“For the University of Nebraska-Lincoln, one of the key elements that sets this Kiewit Scholars Program apart from others is the heavy industry involvement,” said Shuda. “Kiewit has been hands on from the inception of the program.”

For some students, this Kiewit Scholars Program has made all the difference.

The builders of tomorrow

Felicity Sierra, a freshman mechanical engineering student and Kiewit Scholar, always knew she wanted to go to college and study engineering. Growing up in a working-class home with four older brothers, Sierra understood early on that scholarships would play a vital role in her ability to attend a university.

“I refused to go somewhere that would be a burden on my family,” said Sierra. “With Kiewit Scholars, I thought, this is my opportunity.” Sierra is the first in her family to attend college and she intends to make every experience count.

During their first semester in the program, students visited the Riverfront Revitalization Project in Omaha, Nebraska. It was after this event that Sierra changed her major from computer engineering to mechanical engineering. “I never expected to do that,” said Sierra. “To get work boots, have the hard hat on, it was definitely eye-opening.”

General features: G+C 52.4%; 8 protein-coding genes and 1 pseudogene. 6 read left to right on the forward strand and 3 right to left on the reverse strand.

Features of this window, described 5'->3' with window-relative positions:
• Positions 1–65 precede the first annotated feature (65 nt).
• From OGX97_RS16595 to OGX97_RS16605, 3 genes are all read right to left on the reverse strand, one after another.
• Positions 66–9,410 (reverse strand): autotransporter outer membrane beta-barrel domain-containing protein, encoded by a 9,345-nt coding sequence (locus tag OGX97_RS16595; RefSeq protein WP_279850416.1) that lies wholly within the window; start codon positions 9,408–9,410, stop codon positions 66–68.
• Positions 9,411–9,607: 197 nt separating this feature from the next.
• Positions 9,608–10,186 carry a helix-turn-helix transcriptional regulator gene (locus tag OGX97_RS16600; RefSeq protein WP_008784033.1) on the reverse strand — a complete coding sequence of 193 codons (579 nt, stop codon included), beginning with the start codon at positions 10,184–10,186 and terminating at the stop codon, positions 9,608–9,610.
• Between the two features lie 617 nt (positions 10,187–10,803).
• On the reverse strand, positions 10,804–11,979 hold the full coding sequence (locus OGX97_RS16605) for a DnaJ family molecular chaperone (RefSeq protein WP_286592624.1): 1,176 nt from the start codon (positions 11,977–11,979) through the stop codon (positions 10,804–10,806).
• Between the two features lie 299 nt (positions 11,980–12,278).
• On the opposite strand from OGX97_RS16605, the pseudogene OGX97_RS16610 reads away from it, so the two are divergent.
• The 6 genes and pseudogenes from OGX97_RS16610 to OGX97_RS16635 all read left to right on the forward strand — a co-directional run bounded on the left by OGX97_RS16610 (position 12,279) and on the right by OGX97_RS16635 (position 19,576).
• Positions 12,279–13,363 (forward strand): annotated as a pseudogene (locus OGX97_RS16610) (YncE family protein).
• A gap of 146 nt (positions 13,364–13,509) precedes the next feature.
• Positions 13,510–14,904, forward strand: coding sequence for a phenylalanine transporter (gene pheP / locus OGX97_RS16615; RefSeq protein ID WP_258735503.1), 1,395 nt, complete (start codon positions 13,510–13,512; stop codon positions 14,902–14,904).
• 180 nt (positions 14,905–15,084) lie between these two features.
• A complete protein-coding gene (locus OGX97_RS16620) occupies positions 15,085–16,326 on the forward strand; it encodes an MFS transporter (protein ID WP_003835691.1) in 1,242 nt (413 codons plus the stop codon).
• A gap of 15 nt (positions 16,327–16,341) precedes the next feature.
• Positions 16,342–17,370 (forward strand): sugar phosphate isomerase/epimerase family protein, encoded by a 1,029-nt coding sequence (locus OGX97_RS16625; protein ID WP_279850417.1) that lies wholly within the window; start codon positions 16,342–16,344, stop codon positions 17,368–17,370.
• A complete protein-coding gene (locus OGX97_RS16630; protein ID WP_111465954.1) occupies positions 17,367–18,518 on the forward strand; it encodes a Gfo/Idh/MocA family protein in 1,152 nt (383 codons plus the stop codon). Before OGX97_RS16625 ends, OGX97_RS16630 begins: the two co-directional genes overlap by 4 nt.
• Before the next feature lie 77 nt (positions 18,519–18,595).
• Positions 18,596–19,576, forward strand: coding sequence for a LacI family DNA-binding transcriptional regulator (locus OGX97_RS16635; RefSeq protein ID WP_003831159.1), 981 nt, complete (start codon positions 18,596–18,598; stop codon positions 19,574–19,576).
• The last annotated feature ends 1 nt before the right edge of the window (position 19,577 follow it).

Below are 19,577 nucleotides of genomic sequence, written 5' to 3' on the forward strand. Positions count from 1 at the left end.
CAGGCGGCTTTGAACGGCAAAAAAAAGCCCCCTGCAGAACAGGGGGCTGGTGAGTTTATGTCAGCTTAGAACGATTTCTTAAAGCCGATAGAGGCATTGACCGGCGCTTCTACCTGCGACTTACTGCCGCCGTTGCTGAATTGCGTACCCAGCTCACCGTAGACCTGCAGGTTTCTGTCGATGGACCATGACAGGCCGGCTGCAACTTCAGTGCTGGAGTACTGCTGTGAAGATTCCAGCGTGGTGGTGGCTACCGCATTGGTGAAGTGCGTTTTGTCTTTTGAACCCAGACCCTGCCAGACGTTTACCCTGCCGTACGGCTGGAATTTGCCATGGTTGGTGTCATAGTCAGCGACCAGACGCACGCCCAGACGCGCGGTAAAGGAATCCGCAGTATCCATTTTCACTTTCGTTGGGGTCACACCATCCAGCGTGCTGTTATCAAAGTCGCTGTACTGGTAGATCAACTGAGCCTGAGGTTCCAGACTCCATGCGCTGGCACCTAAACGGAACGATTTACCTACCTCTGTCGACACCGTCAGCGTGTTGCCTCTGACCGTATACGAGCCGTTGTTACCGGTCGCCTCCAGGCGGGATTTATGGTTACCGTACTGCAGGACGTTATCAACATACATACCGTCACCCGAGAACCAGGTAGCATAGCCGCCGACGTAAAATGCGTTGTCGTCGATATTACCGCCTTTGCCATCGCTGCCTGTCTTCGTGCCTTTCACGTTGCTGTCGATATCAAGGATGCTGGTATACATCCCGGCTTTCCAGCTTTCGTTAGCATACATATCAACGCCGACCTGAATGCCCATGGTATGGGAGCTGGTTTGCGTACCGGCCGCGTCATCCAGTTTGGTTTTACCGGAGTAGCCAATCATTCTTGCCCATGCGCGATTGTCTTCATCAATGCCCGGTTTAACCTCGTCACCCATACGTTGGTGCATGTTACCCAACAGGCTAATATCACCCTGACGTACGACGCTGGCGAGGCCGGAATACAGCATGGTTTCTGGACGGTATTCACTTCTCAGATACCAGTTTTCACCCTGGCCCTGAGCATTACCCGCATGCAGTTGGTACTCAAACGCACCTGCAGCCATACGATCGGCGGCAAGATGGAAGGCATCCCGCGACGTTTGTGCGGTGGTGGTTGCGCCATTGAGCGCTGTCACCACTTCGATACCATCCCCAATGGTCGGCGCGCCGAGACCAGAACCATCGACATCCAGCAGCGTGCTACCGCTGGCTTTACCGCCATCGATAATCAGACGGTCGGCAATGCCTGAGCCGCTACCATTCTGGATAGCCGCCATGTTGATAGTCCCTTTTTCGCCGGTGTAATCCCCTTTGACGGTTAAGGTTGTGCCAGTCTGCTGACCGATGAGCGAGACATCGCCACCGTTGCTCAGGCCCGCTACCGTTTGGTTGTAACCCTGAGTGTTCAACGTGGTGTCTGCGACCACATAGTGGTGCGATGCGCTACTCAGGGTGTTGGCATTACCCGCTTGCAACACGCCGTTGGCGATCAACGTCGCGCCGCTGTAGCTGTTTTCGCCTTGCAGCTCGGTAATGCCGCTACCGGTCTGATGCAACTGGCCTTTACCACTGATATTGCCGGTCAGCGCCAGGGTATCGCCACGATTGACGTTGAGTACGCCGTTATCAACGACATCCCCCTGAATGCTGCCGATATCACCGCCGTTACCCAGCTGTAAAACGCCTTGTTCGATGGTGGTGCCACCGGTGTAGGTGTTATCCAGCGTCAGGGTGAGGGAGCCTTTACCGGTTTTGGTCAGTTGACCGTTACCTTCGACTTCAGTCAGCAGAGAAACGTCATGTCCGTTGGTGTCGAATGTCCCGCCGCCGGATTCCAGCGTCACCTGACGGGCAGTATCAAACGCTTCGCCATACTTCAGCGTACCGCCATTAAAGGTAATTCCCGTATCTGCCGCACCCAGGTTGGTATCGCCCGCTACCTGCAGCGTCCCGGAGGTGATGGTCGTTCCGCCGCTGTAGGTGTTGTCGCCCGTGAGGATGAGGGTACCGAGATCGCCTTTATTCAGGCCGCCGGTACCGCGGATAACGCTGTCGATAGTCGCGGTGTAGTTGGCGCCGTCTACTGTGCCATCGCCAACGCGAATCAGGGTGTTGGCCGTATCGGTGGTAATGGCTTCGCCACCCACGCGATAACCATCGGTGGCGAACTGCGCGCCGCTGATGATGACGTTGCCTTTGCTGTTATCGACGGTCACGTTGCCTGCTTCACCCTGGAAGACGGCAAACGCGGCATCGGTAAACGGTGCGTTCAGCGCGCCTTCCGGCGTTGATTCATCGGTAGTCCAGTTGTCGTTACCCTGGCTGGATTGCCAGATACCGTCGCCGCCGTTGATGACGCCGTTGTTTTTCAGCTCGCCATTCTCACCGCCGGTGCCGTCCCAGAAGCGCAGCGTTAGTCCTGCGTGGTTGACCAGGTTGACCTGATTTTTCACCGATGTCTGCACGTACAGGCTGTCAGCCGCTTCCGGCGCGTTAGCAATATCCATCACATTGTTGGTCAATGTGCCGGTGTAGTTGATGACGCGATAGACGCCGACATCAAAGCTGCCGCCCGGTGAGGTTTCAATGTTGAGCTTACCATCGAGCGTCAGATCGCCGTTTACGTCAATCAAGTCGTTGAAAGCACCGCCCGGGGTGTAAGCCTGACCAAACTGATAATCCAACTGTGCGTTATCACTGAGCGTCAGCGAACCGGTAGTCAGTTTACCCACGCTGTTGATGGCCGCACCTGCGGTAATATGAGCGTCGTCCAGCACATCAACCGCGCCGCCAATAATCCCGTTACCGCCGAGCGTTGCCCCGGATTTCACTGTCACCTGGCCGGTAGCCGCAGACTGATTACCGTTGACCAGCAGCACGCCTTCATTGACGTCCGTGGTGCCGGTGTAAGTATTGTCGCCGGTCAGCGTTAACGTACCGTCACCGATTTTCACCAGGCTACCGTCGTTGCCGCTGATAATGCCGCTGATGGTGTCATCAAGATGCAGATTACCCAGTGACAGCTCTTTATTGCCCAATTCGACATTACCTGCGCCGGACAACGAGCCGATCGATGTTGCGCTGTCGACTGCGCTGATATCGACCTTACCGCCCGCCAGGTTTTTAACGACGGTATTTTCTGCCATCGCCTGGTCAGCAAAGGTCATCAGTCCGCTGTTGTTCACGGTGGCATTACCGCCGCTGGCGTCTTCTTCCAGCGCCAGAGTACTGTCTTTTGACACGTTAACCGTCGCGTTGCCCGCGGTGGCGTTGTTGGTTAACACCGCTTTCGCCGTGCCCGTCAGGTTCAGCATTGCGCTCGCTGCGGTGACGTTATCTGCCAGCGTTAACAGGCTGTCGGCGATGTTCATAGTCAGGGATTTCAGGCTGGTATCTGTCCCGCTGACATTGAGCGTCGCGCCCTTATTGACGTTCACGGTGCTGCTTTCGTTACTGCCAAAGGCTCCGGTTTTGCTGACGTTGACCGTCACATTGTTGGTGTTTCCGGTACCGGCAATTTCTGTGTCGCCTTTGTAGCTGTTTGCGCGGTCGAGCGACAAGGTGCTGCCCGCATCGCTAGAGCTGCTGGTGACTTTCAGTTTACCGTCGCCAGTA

“These students see the reality of their degree right away,” said Shuda. “They are able to hear from the project manager, tour the site and truly see their major in action, perhaps before their peers do.”

Outside of the school year, students will be able to experience Kiewit on a national scale through internships. All University of Nebraska-Lincoln Kiewit Scholars will intern with the company at least once during their college years. And while most students are from the Midwest, these internships can take place across the country.

“We provide those opportunities for them to go and see other places,” said Glaser. “And hopefully they all come work for us. As we keep this thing going, they can be testimonials to the importance and value of these programs.”

Programs like this also serve Kiewit from a recruiting standpoint by getting students excited about not only a career in construction and engineering but a career with Kiewit, a company dedicated to their success before they even receive their diploma.

Taylor Hosick, who is a freshman construction engineering student and Kiewit Scholar, believes the opportunity will be a valuable challenge. “They have such high expectations of excellence, which I feel prepares me for my career.”

This holistic approach of mentorship, industry experiences, curriculum and financial aid has been intentionally aimed at doing just that. Kiewit programs lend themselves not only to creating meaningful careers but future success for the industry as a whole. The builders of tomorrow are in the classroom today.

“Somebody helped shape me and mentor me and now that is what we get to do with these kids,” said Glaser. “It’s about giving that person a chance and I know it’s going to be so rewarding to see these students grow over the years.”